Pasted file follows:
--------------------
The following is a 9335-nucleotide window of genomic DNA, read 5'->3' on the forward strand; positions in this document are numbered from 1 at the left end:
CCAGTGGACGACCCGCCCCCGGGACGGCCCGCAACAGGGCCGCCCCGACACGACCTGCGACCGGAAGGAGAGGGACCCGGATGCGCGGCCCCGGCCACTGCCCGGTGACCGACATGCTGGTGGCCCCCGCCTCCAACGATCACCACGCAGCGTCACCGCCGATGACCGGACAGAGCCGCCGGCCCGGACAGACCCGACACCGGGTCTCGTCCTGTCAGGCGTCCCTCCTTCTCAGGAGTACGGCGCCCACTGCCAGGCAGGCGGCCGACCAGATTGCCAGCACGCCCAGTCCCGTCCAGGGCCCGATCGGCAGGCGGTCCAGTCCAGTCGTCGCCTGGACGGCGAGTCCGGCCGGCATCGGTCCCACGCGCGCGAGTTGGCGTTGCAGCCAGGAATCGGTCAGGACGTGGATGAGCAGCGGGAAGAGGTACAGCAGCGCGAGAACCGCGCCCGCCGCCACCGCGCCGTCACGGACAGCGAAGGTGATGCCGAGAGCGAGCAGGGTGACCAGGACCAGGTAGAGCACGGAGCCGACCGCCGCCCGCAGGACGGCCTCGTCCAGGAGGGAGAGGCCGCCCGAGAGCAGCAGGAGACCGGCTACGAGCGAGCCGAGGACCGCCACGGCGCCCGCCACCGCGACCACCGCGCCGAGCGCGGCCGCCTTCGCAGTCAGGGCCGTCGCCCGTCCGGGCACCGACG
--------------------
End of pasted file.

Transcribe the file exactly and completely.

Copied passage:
The following is a 9335-nucleotide window of genomic DNA, read 5'->3' on the forward strand; positions in this document are numbered from 1 at the left end:
CCAGTGGACGACCCGCCCCCGGGACGGCCCGCAACAGGGCCGCCCCGACACGACCTGCGACCGGAAGGAGAGGGACCCGGATGCGCGGCCCCGGCCACTGCCCGGTGACCGACATGCTGGTGGCCCCCGCCTCCAACGATCACCACGCAGCGTCACCGCCGATGACCGGACAGAGCCGCCGGCCCGGACAGACCCGACACCGGGTCTCGTCCTGTCAGGCGTCCCTCCTTCTCAGGAGTACGGCGCCCACTGCCAGGCAGGCGGCCGACCAGATTGCCAGCACGCCCAGTCCCGTCCAGGGCCCGATCGGCAGGCGGTCCAGTCCAGTCGTCGCCTGGACGGCGAGTCCGGCCGGCATCGGTCCCACGCGCGCGAGTTGGCGTTGCAGCCAGGAATCGGTCAGGACGTGGATGAGCAGCGGGAAGAGGTACAGCAGCGCGAGAACCGCGCCCGCCGCCACCGCGCCGTCACGGACAGCGAAGGTGATGCCGAGAGCGAGCAGGGTGACCAGGACCAGGTAGAGCACGGAGCCGACCGCCGCCCGCAGGACGGCCTCGTCCAGGAGGGAGAGGCCGCCCGAGAGCAGCAGGAGACCGGCTACGAGCGAGCCGAGGACCGCCACGGCGCCCGCCACCGCGACCACCGCGCCGAGCGCGGCCGCCTTCGCAGTCAGGGCCGTCGCCCGTCCGGGCACCGACG